All this, despite Delhi chief minister Arvind Kejriwal putting it up in the Aam Aadmi Party’s MCD election manifesto that Delhi would become a vector-borne disease free zone, and that with people’s participation, raised awareness, he’d ensure a clean and healthy Delhi. With AAP’s health minister Satyendra Jain under CBI scanner, it’s the CM himself who has taken on the cudgels of conducting these meetings and working towards a cleaner Delhi.
In fact, in May this year, the CM had chaired a meeting of all the MCDs – south, north and east, all three of which are BJP-run – officials, to brainstorm and chart out methods to eradicate the vector-borne diseases from the national capital. He had asked officials to keep a special tab on mosquito and larval breeding, ensure no water-logging at homes, cleaner roads, less of garbage in and around neighbourhoods. But once again, the authorities have been caught napping.
However, there are also reports that the vectors are developing an increased tolerance to the insecticides and anti-mosquito sprays, which are being used widely by the authorities. News reports have authorities saying on record that despite deploying door-to-door domestic breeding checks, using anti-breeding techniques to discourage mosquitos from proliferating, checking water-logging in low-lying areas, potholed roads, the measures have not been enough to prevent a possible full-scale and perhaps a deadlier outbreak of all three diseases – chikungunya, dengue, malaria.
Yet, the fact that almost 40-50 per cent of posts designated for staff to keep a check on mosquito breeding lying vacant for two years, as this HT report talks about, means that not enough hands are on the deck to prevent this titanic calamity staring us in the face. Given that in 2016, not a single case of chikungunya was reported until July, it’s evident that 2017 is going to be a far worse year in terms of fighting the monsoon menace.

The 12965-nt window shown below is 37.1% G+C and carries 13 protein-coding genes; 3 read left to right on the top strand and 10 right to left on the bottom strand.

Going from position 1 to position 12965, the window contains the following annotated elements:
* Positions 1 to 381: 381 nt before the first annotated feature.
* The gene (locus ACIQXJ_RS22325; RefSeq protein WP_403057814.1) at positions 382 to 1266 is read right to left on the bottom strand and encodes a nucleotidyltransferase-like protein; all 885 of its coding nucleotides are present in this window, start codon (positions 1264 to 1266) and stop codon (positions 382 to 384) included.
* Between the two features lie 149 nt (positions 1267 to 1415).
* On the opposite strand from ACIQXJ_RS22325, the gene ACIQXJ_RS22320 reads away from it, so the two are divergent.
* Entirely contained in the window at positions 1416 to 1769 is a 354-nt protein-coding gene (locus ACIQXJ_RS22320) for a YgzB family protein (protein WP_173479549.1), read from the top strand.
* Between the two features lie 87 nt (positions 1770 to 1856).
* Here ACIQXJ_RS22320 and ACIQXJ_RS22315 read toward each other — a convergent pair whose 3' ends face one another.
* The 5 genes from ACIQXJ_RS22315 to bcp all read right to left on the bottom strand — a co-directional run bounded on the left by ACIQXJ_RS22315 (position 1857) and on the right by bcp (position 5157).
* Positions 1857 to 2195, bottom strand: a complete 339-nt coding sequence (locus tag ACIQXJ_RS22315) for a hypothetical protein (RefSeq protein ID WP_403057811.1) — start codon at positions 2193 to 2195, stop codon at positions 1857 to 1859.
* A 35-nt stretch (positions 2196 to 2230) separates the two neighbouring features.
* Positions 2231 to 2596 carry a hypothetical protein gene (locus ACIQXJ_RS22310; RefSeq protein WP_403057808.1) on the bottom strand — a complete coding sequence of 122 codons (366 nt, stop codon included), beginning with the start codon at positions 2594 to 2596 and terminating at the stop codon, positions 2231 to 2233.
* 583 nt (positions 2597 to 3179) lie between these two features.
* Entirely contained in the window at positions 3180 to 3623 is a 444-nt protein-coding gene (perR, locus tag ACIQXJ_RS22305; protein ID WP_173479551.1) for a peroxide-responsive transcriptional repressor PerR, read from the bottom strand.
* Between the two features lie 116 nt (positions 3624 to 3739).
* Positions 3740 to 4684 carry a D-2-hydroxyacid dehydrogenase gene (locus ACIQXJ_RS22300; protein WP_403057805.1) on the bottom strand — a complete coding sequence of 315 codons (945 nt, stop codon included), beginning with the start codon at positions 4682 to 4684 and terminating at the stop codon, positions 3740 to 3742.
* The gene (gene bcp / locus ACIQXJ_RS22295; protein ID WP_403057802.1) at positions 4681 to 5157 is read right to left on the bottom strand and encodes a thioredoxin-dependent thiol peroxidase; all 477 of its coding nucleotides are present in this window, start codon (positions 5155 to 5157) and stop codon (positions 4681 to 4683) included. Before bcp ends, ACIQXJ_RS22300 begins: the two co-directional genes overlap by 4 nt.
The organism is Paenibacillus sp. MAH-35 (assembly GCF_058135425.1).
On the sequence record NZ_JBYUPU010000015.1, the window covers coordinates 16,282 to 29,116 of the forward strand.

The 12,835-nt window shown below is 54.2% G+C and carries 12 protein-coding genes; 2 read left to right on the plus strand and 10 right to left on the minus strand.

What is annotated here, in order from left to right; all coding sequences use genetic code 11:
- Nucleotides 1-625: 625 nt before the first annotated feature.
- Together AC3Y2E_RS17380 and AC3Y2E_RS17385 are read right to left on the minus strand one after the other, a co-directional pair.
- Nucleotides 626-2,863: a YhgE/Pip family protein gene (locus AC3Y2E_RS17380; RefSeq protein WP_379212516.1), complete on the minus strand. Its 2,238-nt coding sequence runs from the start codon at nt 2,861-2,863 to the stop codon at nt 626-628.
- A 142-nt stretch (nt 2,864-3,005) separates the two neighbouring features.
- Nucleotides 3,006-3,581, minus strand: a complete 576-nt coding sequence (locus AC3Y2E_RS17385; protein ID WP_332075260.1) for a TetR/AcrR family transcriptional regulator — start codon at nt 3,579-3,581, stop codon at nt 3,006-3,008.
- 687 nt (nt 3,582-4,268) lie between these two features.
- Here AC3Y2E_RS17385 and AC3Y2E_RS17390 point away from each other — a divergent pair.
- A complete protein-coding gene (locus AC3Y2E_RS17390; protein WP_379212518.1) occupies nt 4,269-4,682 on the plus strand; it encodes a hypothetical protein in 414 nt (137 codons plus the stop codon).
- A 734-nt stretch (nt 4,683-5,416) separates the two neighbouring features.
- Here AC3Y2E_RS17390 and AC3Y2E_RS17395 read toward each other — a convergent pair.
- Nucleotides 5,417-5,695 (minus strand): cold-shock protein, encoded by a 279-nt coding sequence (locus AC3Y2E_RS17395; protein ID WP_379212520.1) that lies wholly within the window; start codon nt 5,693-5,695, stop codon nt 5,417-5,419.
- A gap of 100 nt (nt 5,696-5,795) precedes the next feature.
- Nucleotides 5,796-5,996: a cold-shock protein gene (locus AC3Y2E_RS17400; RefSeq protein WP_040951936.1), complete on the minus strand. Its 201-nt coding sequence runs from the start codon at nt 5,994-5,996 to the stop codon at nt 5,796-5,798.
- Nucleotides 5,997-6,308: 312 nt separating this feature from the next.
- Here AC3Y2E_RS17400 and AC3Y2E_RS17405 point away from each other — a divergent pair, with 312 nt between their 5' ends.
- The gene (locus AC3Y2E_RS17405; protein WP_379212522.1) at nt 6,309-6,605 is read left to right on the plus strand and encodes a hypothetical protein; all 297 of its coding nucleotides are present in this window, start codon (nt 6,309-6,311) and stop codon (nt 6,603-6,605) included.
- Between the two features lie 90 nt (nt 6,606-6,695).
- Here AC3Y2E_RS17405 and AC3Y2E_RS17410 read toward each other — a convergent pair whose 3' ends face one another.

India lags behind in health index
It’s extremely disconcerting that India has been ranked 143 among 188 countries in a global health study conducted in 2016 by the United Nations and published in the top-notch medical journal Lancet. This is far worse that countries like Bangladesh, Bhutan, Sri Lanka, even Syria and Botswana, with poor performance in hygiene, air pollution, water pollution, pollution-related mortality, etc.
According to the report, “For malaria, which was one of the health indicators assessed, India merely scored 10 points and remained in the red. Similarly, for hygiene, the study gave India just eight points while for PM2.5, it scored just 18 points.”
Though India scored better in neglected tropical diseases, the fact that Sri Lanka has been declared “malaria-free” by World Health Organisation in 2016, must be really galling for Indian officials, who are still battling with the Anopheles mosquito-borne disease for decades now.
In addition, there has been a Zika scare, with Gujarat government attempting to cover up a few cases related to Zika virus in Ahmedabad, so that the Vibrant Gujarat summit 2017 went ahead without any hiccups.
Such health-related gambles haven’t put the shine back on India’s sagging health indicator graph, and it seems the whole country is being bogged down by bureaucratic bunkum and incompetence. Delhi, too, is no exception to the rule.